Sarah looked up at me, kneeling, naked on the bare wood hotel room floor, her hands on her thighs, eyes closed, mouth open. She was drooling. Her makeup was blurred and messy and smoky around her eyes.
I was still almost fully dressed in dark jeans, black leather boots and a black tee shirt. I had taken off my favorite blue and silver tie (the sound of her breath being knocked out of her when I shoved her chest-first onto the bed and pulled her wrists behind her back) and my button down shirt (“Undo the top button. Now one more.”), but left the rest on. My belt was unbuckled, jeans unbuttoned, the zipper now wet. My dick stuck out, hard and stiff, and just a little of her saliva dripped from the tip.
I circled around her, each step a click of my boot, my hand resting on the shaft as I pondered what to do with her next.
The thing most people don’t understand about Sarah’s submission — and that of many submissives, I think — is that I couldn’t actually “make” her do anything that she didn’t want to do. She was a strong-willed, stubborn, brilliant, opinionated person, full of agency and desire, and if she didn’t want to do something, she wouldn’t. Full stop.
But I constantly worried about my own power. I worried that I would “make” her do something she didn’t want to do, that she would hold it against me, that I would go too far. I over-negotiated. I begged her to tell me what she wanted. I service topped anything she desired. “I want what you want,” she would tell me. I would whisper it back.
We played out such a fantasy. She wants what I want, but I want what she wants. And does she really want anything I want, or does she only want the things that line up with what she wants? Luckily, we were so compatible sexually at first that almost everything we desired overlapped, and I rarely came up with scenarios that pushed her edges.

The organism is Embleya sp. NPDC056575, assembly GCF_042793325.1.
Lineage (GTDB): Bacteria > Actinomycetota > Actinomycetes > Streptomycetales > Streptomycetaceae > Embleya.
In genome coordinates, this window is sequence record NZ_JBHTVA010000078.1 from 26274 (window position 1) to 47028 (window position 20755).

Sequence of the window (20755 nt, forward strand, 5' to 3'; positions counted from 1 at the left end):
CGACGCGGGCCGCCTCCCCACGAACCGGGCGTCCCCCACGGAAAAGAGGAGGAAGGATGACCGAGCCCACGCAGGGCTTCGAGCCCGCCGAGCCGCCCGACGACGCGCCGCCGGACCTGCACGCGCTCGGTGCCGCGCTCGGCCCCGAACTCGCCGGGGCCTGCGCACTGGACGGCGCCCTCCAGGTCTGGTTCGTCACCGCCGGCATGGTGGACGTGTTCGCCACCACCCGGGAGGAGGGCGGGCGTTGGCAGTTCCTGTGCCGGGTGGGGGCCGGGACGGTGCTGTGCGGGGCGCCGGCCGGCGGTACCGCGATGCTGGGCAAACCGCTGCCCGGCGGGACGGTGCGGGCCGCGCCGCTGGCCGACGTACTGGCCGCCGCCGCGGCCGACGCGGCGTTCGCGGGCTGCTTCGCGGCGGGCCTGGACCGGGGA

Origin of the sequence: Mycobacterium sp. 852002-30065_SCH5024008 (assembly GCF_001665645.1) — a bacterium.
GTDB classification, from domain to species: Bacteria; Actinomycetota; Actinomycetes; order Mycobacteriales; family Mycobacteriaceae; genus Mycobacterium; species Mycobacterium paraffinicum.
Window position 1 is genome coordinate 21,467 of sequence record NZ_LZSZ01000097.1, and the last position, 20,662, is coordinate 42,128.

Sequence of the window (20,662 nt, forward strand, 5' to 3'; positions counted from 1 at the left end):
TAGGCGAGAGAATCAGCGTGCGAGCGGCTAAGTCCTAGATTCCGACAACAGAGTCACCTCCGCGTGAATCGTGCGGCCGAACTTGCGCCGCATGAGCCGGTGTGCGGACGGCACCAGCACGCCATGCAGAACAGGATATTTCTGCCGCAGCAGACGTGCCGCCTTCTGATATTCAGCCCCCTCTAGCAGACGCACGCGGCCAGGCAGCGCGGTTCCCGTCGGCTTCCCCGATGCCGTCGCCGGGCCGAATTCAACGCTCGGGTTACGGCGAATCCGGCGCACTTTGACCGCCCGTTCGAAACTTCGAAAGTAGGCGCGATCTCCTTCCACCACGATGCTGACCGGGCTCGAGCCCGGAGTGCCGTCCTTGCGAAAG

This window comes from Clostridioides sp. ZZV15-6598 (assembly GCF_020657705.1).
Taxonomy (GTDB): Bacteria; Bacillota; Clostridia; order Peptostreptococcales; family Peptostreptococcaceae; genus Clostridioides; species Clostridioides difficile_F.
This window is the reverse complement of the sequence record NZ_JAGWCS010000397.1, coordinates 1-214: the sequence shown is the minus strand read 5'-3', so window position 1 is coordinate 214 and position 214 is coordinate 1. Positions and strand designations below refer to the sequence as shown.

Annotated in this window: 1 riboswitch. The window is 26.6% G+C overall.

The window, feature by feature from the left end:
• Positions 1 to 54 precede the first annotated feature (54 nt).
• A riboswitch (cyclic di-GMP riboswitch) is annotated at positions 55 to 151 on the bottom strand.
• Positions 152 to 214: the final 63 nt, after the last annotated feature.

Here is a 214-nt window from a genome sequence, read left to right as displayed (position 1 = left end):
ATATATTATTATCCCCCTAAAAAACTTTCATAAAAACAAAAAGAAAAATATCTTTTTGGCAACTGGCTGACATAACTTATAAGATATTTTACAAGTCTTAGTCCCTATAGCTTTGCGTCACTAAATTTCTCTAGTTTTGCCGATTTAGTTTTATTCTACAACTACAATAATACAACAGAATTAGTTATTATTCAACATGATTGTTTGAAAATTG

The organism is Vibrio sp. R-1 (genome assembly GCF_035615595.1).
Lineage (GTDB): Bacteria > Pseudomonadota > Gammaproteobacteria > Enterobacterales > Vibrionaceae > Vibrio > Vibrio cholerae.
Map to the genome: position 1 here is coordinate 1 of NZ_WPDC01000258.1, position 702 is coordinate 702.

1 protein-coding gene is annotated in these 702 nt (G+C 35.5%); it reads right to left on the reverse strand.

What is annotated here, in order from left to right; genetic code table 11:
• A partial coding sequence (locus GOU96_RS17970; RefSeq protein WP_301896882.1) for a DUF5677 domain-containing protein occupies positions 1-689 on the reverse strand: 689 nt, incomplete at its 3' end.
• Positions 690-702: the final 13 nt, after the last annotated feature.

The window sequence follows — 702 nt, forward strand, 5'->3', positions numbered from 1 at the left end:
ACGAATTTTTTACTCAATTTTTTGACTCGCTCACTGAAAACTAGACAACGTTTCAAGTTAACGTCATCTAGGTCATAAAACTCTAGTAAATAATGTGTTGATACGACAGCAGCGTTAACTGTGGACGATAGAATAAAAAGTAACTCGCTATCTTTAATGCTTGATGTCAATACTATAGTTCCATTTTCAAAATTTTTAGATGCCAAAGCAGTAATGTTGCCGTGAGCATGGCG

Except for that one scene in that hotel room. It was primarily about sensation. She had been teasing me all day, whispering things in my ear in mixed company, sliding my hand up her skirt under the table. I was worked up and full of energy, that mean growl coiled up in my belly and ready to pounce, and she gave me those eyes one too many times, and I just wanted to devour her. I tackled her onto the bed and held her down with my body as she giggled and bit at my upper arms. I had her kneeling on the floor and begging to suck my dick. A while later, after using some of the impact toys she had picked out, she whispered her safeword, then started repeating it louder: “Mercy! Mercy, mercy, mercy.” And I stopped.
I hadn’t heard her safeword before. I was high and mean and loving the bite of the whip against her, but that word switched everything off and concern kicked in immediately. Are you okay, what do you need, here’s some water, let me get you a blanket, want to cuddle on the bed, is there anything your body would like right now? I overwhelmed her with questions. She asked for a snack and a break, then some sweet connected sex, and to talk about it tomorrow. We figured it out. I trusted her more because she asked me to stop. She trusted me more because I had.
It took me a while to trust Sarah’s agency, and to trust myself not to go too far, while still holding us both through these intense, intimate and precarious scenarios where I took power over her.